IEOR graduate students Mo Zhou and Yonatan Mintz are addressing exercise commitment issues with a new app that uses machine learning to adjust goals on a daily basis.
Each New Year around 20% of Americans vow to lose weight, eat healthier, or exercise more. However, for many, this New Year’s resolution is one of the most difficult to keep. Work, school, and daily stress can make it difficult to stay on track to meeting fitness goals. Setting unchanging goals (e.g. “walk 10,000 steps daily”) can affect morale and may even reduce chances of getting fit.
“Some exercise apps automate exercise goals […] but they can’t adapt to an individual’s success [or lack of thereof]. As a result, the goals can get out of sync with the actual performance,” said IEOR Professor Anil Aswani who oversaw the research.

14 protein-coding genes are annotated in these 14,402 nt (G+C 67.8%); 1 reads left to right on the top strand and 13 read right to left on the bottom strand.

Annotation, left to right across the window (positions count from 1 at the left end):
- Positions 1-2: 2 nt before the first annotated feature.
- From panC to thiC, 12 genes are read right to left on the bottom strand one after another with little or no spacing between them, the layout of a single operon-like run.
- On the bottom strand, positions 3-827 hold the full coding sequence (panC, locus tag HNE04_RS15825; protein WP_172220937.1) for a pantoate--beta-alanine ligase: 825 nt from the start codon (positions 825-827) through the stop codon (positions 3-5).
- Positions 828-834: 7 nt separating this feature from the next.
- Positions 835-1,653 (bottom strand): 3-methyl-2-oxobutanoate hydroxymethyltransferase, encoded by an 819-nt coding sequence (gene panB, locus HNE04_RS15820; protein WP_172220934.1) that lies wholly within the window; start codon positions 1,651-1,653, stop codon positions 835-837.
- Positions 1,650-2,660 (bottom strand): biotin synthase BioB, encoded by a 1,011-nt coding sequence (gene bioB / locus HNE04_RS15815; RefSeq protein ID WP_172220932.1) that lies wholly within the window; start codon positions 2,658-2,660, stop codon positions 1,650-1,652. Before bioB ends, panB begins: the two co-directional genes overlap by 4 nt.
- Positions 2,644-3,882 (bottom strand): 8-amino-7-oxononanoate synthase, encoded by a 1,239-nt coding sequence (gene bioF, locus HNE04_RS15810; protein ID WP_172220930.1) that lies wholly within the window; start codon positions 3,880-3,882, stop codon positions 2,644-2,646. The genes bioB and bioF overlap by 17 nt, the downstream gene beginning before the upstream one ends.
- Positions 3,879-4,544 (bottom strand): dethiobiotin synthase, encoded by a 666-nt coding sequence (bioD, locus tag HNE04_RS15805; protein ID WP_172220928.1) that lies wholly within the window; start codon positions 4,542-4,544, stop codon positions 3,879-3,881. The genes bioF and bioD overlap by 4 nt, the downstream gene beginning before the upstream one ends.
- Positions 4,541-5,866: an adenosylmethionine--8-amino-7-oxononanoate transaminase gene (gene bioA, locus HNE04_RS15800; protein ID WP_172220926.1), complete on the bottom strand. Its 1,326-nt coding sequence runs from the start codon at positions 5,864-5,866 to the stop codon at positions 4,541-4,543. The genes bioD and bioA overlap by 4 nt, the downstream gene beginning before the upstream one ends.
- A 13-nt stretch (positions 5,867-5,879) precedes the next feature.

Some exercise apps do have goals that adapt based on the user’s results, usually through the use of human coaches. However, because human input is typically more expensive than an automated system, the cost of Zhou’s app is significantly lower than others on the market that utilize human support.
The app was tested in a controlled experiment with 64 participants. While all participants did not perform as well as they originally hoped, the participants that used Zhou’s app logged 10% more steps on average than the control group. The results were positive. Zhou hopes to take America into a healthier future one step at a time.